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Restrained and moodier, Frightened Rabbit returns

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Dialing back the buoyancy and bombast of the celebrated trio of albums that preceded it, Frightened Rabbit turns to a more graceful sound on Painting Of A Panic Attack. This latest project finds the veteran Scottish band at its most somber and direct, with a dozen songs that trace the group’s way through existential and often familiar struggles and an ever-present search for a way to rise above that difficulty.


The title comes from a lyric in the album opener “Death Dream,” in which reverberating piano chords hang like an impressionistic painting as frontman Scott Hutchison sings of fear, disappointment, and the steady march of age.

The subject matter continues in that realm, conveyed both subtly within the lyrics and in broad, frank strokes in song titles like “I Wish I Was Sober,” “Woke Up Hurting,” “An Otherwise Disappointing Life” and “Die Like A Rich Boy.” The tightly layered production from Aaron Dessner (of The National) gives a claustrophobic edge in sound that matches Hutchison’s lyrics.


Credit Frightened Rabbit for trying its hand at harnessing a darker magic, moving musically in parallel with the lyrics to creating a more ornate and delicate beauty. But that subdued soundscape is ultimately a move that sacrifices a bit of the power that made the band so great to begin with. In contrast to Frightened Rabbit’s 2013 major-label debut Pedestrian Verse, which tiptoed to the edge of grandiosity, Painting Of A Panic Attack is a pensive, internally focused album. Nor does the album reach for the boldness of 2010’s The Winter Of Mixed Drinks or the uplifting, raw spirit of 2008’s The Midnight Organ Fight.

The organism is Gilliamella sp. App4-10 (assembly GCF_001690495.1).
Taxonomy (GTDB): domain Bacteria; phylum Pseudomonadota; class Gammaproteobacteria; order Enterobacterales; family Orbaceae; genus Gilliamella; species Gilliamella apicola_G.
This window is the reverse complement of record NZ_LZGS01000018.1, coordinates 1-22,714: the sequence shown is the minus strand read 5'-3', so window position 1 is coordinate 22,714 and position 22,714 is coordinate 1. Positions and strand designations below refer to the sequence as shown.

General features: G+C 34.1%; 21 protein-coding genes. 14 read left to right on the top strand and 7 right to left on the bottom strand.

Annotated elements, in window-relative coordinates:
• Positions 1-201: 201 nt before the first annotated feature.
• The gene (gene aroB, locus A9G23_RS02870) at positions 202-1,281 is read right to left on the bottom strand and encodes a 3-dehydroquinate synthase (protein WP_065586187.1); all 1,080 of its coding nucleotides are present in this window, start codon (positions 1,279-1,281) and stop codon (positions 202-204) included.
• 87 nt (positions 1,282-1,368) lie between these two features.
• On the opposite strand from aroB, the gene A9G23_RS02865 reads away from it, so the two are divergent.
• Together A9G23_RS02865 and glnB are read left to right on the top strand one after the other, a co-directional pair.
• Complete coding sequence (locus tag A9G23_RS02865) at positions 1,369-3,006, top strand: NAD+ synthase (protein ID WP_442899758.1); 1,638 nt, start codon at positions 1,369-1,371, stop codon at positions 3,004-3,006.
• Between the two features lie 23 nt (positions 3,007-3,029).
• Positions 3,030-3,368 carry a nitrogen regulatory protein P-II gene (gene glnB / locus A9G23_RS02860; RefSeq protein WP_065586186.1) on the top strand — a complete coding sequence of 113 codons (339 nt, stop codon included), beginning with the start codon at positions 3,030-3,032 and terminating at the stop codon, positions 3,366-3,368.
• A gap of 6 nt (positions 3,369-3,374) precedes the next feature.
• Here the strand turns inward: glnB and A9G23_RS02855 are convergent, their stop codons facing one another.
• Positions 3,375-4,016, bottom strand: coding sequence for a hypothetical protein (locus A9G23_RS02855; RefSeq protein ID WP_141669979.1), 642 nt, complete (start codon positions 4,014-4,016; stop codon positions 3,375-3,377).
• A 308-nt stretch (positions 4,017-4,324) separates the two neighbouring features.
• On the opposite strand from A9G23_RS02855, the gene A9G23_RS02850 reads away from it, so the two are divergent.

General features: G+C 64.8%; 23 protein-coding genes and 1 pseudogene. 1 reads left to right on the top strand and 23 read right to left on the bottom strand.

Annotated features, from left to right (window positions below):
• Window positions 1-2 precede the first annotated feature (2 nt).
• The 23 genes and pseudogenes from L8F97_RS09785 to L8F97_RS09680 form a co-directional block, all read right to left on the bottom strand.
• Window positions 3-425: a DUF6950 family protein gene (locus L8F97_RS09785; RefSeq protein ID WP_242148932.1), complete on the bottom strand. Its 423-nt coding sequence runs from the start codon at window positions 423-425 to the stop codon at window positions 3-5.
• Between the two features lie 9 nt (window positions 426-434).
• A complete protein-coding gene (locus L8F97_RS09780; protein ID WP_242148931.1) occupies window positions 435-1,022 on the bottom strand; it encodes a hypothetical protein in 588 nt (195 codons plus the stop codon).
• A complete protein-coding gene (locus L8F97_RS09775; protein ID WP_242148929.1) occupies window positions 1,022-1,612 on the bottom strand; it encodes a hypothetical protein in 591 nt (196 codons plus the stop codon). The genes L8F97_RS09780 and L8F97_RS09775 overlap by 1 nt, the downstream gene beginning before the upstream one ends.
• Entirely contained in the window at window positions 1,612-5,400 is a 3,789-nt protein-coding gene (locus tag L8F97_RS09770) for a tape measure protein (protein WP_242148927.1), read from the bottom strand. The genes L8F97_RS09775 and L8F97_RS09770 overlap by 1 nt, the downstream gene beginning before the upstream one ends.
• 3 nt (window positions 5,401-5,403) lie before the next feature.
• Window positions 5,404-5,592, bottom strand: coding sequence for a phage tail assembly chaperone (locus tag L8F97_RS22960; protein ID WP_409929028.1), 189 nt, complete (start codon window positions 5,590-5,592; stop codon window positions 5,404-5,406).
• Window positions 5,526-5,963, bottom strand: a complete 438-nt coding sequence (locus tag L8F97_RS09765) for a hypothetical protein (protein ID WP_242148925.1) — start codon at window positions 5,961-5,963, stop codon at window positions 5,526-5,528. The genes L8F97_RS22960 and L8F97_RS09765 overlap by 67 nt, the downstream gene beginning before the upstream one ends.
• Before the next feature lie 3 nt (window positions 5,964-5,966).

Perhaps because Painting Of A Panic Attack is built to emphasize a sense of gradually rising pressure, it’s not until Hutchison and the band take a defiantly energetic turn—on the aptly named “Break”—that the album begins to take flight. Most of the other best moments also come when energy boils over, on the pulsating lead single “Get Out” and the second half of the slowly building “Lump Street.”

The album’s chief strength comes from the humanity in Hutchison’s lyrics. In terms of words alone, this is perhaps Frightened Rabbit’s strongest and most consistent batch of songs. Blended with the disappointments is an indomitable resolve that sounds familiar from Hutchison’s past, but it emerges here in a more pointed and powerful way.

Still, there remains the sense that the band is holding back, tentative to call on the raucous exuberance that has characterized Frightened Rabbit’s best work. A lonely and haunted record, Painting Of A Panic Attack doesn’t soar like much of Frightened Rabbit’s catalog, instead taking its time to explore the mind’s darker inner rooms. But on an album that patiently and almost painfully builds tension, the songs could use more in the way of catharsis.